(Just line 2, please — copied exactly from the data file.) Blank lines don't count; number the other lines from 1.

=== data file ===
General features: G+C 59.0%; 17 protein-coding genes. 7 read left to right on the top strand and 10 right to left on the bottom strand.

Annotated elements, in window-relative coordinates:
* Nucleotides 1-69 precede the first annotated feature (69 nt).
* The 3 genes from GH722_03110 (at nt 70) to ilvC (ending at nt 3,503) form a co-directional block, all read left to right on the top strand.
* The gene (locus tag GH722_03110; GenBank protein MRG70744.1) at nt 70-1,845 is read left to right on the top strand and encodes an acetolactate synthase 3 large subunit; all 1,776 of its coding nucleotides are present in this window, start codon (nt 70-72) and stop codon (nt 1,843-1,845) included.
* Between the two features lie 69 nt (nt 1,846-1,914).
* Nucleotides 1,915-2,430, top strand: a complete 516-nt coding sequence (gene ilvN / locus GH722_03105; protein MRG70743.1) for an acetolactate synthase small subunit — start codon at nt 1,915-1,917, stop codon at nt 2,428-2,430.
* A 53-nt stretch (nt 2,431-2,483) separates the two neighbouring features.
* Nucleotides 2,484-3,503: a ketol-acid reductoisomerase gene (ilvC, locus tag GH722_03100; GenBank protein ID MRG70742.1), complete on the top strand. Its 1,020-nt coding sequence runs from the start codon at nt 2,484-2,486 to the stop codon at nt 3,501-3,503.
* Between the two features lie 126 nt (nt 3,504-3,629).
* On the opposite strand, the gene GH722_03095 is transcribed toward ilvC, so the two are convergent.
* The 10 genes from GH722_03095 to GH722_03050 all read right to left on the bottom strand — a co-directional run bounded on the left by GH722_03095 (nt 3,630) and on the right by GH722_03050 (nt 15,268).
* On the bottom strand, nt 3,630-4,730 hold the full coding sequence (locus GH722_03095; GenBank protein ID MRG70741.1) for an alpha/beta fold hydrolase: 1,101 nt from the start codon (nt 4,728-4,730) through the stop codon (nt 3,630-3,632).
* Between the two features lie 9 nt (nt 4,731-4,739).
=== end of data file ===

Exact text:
Annotated elements, in window-relative coordinates: